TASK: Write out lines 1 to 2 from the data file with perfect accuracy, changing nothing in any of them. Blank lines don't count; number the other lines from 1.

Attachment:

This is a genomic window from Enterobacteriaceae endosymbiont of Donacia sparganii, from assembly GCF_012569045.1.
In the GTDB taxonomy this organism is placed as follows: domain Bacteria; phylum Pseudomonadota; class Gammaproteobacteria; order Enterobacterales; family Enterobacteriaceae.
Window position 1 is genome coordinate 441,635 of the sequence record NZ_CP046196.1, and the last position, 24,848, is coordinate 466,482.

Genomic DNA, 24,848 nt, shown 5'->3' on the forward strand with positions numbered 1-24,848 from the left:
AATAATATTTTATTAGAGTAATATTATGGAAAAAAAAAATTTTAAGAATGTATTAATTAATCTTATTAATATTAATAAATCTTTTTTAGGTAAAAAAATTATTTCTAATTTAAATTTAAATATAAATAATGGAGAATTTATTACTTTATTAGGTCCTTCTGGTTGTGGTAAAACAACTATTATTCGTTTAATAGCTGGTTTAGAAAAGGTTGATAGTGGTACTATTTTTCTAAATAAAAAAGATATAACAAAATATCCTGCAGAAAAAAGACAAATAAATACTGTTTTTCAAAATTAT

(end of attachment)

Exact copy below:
This is a genomic window from Enterobacteriaceae endosymbiont of Donacia sparganii, from assembly GCF_012569045.1.
In the GTDB taxonomy this organism is placed as follows: domain Bacteria; phylum Pseudomonadota; class Gammaproteobacteria; order Enterobacterales; family Enterobacteriaceae.